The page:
When Moe and Mar Alkemade started dating, nearly eight years ago, the first trip they took together was to Napa and Sonoma. Moe had traveled to the area before, for business; Mar had never visited. Both knew they enjoyed wine—red wine, especially—but that's where the specifics ended.
"What was so great about our first trip was discovering these little wineries on our own, with just a map and a car," recalls Mar. Absent a strict itinerary, they set off driving around Sonoma and Napa counties, stopping at wineries recommended by friends, as well as wineries they'd never heard of. They spoke to winemakers, tramped through vineyards and signed up for mailing lists.
Though the Lake Forest, Ill., couple, now married, had classified themselves as red wine lovers, "what we learned first and foremost is that we actually have different tastes," says Moe, a senior executive at Walgreens. He favors earthy, powerful Cabernet Sauvignon; she prefers black fruit-loaded Zinfandel. "It was a really good trip," Moe continues, in what may be an understatement. "Here we are seven years later, celebrating wine and our love for it."
Once- or twice-yearly trips to Napa and Sonoma have punctuated the Alkemades' relationship ever since. They consider their sojourns to the area "a treasure hunt," designed to seek out under-the-radar producers. They then buy direct from the winery, by the case, and rarely purchase bottles otherwise. "One of our rules is that we have to actually go to the region and understand the place and the people before we start buying wine from it," says Moe. As Mar puts it, "It's all about the story."
When the nascent collectors completed construction on their home in 2012, they figured a 250-bottle wine fridge upstairs would suffice. But before long, they were stowing bottles in racks in the basement. "We were going to build a fully enclosed, refrigerated wine room that could hold a couple thousand bottles," Moe recalls. "But the truth of it is no one's going to want to sit in it, because it's too cold."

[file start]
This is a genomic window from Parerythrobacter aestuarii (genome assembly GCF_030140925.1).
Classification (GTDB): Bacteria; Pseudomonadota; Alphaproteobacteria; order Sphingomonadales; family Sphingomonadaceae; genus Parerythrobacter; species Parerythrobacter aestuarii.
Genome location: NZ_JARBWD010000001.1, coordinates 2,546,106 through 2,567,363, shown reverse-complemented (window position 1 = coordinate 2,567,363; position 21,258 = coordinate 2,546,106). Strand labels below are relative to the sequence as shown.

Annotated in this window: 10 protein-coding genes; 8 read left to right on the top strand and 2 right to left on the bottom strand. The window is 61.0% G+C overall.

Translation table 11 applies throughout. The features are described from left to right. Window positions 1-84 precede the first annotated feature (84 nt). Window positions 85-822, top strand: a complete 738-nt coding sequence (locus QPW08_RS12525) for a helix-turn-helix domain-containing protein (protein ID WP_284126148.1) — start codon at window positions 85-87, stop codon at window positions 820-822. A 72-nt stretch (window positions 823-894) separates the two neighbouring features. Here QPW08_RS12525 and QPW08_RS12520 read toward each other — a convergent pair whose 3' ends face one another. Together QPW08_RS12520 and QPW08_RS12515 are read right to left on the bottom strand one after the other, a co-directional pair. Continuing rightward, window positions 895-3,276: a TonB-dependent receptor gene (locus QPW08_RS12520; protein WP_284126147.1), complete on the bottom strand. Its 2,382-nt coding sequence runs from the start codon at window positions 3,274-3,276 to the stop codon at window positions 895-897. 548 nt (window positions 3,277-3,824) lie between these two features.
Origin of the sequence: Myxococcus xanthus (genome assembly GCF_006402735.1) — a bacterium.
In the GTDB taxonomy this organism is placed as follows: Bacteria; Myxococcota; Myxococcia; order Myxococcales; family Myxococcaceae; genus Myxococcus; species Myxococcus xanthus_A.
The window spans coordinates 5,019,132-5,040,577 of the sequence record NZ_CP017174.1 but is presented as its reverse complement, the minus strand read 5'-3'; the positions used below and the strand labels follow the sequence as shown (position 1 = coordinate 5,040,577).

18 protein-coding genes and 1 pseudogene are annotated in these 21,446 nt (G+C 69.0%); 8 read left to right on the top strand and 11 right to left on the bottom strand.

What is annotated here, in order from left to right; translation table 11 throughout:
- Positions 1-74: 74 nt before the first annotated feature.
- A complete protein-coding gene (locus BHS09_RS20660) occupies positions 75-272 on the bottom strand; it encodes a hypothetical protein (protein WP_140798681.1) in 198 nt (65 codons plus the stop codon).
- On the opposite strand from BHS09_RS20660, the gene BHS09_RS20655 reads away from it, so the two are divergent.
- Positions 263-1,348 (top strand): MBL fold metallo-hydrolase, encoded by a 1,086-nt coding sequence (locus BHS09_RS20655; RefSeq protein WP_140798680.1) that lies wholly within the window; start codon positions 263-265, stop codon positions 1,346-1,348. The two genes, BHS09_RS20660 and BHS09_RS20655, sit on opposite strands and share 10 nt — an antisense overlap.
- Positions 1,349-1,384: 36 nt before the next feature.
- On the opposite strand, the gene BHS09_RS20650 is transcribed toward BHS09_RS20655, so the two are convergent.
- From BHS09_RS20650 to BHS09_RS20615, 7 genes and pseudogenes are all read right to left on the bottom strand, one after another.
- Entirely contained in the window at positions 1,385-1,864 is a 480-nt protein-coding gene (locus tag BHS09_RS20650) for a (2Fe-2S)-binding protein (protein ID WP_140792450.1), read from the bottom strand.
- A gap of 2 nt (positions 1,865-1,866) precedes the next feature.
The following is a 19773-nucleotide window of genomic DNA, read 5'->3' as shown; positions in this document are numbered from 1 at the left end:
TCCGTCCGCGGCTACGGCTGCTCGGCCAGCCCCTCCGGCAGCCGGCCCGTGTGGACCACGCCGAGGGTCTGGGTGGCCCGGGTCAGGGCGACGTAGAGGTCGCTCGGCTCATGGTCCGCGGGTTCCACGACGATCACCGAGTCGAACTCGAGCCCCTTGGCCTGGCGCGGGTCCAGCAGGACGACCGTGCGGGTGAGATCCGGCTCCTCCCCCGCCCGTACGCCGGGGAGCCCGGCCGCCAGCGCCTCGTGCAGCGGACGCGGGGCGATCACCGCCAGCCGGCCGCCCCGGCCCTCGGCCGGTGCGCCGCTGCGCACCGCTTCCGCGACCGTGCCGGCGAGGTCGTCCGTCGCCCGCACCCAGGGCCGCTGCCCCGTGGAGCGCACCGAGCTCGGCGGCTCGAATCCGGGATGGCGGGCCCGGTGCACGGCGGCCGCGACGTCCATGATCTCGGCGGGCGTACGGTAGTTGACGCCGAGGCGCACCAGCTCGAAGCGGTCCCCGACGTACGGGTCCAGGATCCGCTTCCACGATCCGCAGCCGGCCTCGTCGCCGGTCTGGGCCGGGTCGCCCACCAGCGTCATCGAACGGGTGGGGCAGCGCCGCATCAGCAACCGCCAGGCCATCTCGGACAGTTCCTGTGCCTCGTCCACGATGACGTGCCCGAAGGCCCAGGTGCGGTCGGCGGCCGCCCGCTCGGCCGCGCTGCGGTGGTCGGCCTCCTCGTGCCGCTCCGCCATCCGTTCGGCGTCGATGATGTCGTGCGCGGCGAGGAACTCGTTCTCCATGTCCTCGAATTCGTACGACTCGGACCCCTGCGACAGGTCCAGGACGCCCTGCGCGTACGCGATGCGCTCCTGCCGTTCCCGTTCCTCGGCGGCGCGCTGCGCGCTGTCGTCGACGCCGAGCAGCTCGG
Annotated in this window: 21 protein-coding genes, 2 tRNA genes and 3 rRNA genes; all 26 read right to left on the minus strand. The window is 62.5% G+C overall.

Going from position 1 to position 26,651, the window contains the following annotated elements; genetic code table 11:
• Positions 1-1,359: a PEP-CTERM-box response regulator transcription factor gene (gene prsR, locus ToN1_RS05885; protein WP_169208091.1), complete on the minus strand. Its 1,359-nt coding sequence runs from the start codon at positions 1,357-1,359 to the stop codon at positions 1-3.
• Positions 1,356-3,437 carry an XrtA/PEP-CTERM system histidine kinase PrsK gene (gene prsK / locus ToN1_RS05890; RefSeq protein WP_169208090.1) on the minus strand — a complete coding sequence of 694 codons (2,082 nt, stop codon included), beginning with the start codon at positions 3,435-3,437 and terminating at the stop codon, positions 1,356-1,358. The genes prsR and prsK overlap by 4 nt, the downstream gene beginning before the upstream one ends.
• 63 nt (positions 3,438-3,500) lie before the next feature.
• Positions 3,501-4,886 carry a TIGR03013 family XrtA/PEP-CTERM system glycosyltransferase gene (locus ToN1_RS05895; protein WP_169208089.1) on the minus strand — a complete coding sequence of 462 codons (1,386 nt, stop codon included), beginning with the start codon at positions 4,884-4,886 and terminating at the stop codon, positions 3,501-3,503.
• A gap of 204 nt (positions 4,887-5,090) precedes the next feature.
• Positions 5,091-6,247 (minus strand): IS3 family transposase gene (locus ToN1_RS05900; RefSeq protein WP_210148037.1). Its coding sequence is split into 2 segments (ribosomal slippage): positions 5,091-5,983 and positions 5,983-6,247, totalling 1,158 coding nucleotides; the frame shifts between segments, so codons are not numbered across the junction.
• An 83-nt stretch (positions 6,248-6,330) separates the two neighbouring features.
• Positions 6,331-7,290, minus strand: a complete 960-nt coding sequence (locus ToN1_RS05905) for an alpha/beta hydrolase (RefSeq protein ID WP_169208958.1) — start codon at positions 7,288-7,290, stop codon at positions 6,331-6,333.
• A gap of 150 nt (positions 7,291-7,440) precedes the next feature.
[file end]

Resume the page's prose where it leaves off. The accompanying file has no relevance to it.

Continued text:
A solution soon presented itself. Working with Andrew Hightower of Foxwood Wine Cellars, the Alkemades built a room that included a 1,200-bottle, temperature-controlled wine wall. The wall's isolated refrigeration allows the rest of the room to remain comfortable. "It serves both purposes," Moe explains. "You can sit down there anytime and have a great bottle of wine, and we've got all the storage we need."
To harmonize with the rest of the house, which Mar describes as "Frank Lloyd Wright with stone and shingle," the wine room sits behind two custom-made wrought-iron doors. Its walls are finished with stucco.
Refurbished barn beams, from a farm in Wisconsin, line the door and ceiling. Chandeliers from Restoration Hardware are made of staves and hoops from reclaimed French wine barrels. There are two landscape paintings by Montana artist Edd Enders, whose work appears throughout the home. "Like the rest of our house, we wanted it to look Old World and rustic," Mar says.
The wine wall itself, furnished with two-zone temperature control, is made of solid black walnut. The wines in its cabinets are illuminated by low-heat LED lighting, and its pull-out drawers are double deep. (The structure contains a drawer for maps and a pull-out trash container, too.) This is unobtrusive wine storage at its most high-tech: Bottles are compactly and neatly displayed in a room that serves primarily as an entertaining and lounging space. You might not guess that the deceptively deep wall contains nearly 1,000 bottles.
Per their rule, the Alkemades are discovering new wine regions. When they travel, Mar says, "We don't just arrive and expect someone else to drive us around. It's not just a hobby, but a chance to spend time together and discover things together."
"To both of us," adds Moe, "the experience of getting to drink a bottle of wine while knowing that we were in that area, we talked to someone and we can tell stories—that really is the beauty of it."
Focus of the Collection: California
Oldest Bottles: Château Palmer 1994, Château Pavie Macquin 1994
Favorite Bottles: Château Palmer 1995, Château La Couspaude 2000, Château Ducru-Beaucaillou 2000 and 2006, Far Niente Cave Collection Cabernet 2000, Dry Creek Cabernet Sauvignon 2003, Château Cos-d'Estournel 2003, Jarvis Estate Reserve 2004, Joseph Phelps Insignia 2005, Château Pape Clément 2006
Strong Presence in Cellar: Paradigm, Pride Mountain, Hewitt, Shafer, Col Solare, Robert Biale, Hourglass, Frank Family, Raymond, Bell
Temperature and Humidity: 55° F; 70 percent